UV Lights: An Out-of-Sight Option for Improved Indoor Air Quality

Published on: March 10, 2014

Improving indoor air quality is a hot topic these days, and it’s no wonder – the air inside many homes and buildings is usually far more contaminated than the air outside. There could be harmful levels of mold, fungus, bacteria, germs and viruses in your home at any given time. You may not even know about it, but exposure to such pollutants can easily threaten your health. And, if anyone in your house has allergies or respiratory issues such as COPD or asthma, they are even more susceptible to the ill effects of breathing dirty air. One of the most effective ways to combat these indoor airborne contaminants is with the use of UV lights. Learn more about how they work and why having a system installed in your home can add a potent weapon in your arsenal for purifying your air.

UV Lights and Your HVAC System

Your HVAC system can provide the ideal breeding ground for nasty things like mold and bacteria, particularly in the moist area around the indoor coil and condensate pan. This means that whenever you’re heating or cooling your house, those toxins are being released into your breathing space. Airflow is also restricted when contaminants are left to build up in your HVAC system. This puts added strain on your equipment and also makes it less efficient.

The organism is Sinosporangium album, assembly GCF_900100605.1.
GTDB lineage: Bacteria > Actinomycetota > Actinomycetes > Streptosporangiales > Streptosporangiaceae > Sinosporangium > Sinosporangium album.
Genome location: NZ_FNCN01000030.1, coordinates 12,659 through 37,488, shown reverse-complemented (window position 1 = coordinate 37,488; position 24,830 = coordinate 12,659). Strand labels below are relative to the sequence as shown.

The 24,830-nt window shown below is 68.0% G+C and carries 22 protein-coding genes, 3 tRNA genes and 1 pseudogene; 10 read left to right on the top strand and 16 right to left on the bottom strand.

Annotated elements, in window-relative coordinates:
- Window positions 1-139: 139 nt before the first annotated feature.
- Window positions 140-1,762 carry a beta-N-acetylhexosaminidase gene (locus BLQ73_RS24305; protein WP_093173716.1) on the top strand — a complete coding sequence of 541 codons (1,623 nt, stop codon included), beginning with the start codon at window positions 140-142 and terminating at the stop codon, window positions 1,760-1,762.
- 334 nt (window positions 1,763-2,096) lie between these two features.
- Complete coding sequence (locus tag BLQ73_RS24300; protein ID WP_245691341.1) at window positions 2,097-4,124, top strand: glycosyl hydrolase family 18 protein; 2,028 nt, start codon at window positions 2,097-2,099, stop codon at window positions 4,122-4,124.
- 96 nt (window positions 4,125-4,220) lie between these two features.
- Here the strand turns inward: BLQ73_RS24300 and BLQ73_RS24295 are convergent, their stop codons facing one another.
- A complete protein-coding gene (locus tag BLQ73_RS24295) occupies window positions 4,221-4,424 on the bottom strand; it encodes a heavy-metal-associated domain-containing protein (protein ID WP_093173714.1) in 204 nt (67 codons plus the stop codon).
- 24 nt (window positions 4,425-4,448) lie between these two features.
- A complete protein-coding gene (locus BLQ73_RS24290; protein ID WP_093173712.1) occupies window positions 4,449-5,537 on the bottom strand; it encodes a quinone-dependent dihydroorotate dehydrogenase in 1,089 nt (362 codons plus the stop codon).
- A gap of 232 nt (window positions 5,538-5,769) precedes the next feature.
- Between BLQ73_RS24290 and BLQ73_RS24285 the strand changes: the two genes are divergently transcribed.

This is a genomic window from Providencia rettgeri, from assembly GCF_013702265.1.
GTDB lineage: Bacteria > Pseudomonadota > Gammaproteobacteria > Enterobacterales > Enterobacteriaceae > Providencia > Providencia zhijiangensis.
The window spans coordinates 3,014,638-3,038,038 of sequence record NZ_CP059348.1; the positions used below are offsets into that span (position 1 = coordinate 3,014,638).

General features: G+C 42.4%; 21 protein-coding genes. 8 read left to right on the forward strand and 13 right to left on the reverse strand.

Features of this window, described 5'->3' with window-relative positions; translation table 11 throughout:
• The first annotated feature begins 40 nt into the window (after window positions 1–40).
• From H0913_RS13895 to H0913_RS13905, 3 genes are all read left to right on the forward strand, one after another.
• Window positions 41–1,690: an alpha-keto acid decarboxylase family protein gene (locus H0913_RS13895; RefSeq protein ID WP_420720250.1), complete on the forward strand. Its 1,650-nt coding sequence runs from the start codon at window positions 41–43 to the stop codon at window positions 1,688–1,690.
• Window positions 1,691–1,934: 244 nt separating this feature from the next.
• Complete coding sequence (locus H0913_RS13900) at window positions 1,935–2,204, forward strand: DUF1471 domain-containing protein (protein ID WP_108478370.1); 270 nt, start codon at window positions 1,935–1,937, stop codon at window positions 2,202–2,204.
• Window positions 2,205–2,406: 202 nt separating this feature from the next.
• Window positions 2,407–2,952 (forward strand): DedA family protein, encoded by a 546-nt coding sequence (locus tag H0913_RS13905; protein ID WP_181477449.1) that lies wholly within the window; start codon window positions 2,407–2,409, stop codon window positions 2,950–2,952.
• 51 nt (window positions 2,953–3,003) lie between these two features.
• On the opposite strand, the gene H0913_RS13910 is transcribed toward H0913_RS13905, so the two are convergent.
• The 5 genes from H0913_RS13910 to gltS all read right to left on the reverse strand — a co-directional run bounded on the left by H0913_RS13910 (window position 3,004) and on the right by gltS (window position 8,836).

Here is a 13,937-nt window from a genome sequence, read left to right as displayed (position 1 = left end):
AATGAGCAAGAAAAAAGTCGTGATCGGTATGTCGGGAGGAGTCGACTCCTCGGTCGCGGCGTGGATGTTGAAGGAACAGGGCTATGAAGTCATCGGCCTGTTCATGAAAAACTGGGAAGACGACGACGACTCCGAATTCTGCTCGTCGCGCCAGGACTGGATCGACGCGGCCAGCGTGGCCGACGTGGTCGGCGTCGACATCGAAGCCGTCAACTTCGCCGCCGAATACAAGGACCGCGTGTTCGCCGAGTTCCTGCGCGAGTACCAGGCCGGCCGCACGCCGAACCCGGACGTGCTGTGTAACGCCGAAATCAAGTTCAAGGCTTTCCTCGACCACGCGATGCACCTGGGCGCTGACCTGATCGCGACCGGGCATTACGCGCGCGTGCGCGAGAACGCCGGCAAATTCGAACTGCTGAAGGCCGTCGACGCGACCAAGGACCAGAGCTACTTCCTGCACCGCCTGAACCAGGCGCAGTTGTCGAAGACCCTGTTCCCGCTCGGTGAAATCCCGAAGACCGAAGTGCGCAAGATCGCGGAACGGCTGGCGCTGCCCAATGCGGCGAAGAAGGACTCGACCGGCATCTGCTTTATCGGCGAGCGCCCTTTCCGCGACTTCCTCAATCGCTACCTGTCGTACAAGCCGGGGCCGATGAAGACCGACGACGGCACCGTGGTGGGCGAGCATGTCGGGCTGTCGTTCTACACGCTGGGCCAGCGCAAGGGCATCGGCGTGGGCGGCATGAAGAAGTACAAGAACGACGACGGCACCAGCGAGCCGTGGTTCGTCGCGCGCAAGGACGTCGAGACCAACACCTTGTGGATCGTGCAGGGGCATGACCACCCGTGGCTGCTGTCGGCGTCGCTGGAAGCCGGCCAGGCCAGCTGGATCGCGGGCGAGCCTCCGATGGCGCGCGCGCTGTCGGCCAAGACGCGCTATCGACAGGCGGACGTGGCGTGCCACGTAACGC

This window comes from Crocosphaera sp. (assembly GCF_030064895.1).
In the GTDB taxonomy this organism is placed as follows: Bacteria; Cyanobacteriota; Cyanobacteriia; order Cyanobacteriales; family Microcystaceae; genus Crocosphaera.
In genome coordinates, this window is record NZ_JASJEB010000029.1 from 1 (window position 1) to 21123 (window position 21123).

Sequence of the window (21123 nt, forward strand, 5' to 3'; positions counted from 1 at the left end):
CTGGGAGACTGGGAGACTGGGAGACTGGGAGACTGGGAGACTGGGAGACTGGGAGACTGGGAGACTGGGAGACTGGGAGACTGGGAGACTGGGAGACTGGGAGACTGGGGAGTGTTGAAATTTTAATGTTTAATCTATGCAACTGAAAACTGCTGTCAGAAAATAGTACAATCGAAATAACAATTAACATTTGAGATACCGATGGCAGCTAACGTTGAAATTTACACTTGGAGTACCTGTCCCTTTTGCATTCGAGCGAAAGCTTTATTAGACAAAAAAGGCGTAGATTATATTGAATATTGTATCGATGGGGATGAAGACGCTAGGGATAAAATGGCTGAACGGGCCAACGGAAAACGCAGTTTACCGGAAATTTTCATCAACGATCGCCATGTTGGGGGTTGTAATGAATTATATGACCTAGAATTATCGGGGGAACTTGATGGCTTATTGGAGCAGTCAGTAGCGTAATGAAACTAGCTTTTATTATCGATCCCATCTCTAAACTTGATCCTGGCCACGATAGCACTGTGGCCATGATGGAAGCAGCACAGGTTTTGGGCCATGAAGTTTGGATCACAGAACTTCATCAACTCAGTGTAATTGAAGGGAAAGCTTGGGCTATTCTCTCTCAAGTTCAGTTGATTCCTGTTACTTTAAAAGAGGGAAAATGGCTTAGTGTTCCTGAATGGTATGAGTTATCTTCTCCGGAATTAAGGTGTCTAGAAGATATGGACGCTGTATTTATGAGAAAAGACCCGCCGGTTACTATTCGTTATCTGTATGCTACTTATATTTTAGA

Though you’re unable to see it, a UV light’s wavelength serves as powerful killer of organic pollutants in your home, including mold, bacteria and viruses. A UV light system can be installed in your ductwork, treating all the air that flows through the ducts, or it can be installed to shine directly on the indoor coil and condensate pan, places where mold and bacteria find a hospitable environment. There are many types of UV light systems, but they are typically available as either a single-lamp or a two-lamp system. A single-lamp system will only protect your HVAC components; for effective airstream sanitation, a two-lamp system is recommended.

Care Tips

  • Bulbs should be changed annually for optimal airstream cleaning.
  • When HVAC component protection is the goal, bulbs can be changed every two years.
  • The system should be turned off if bulbs haven’t been changed within three years.

Do you have more questions about how UV lights work? Please contact us anytime to find a contractor in your part of the Southeast United States.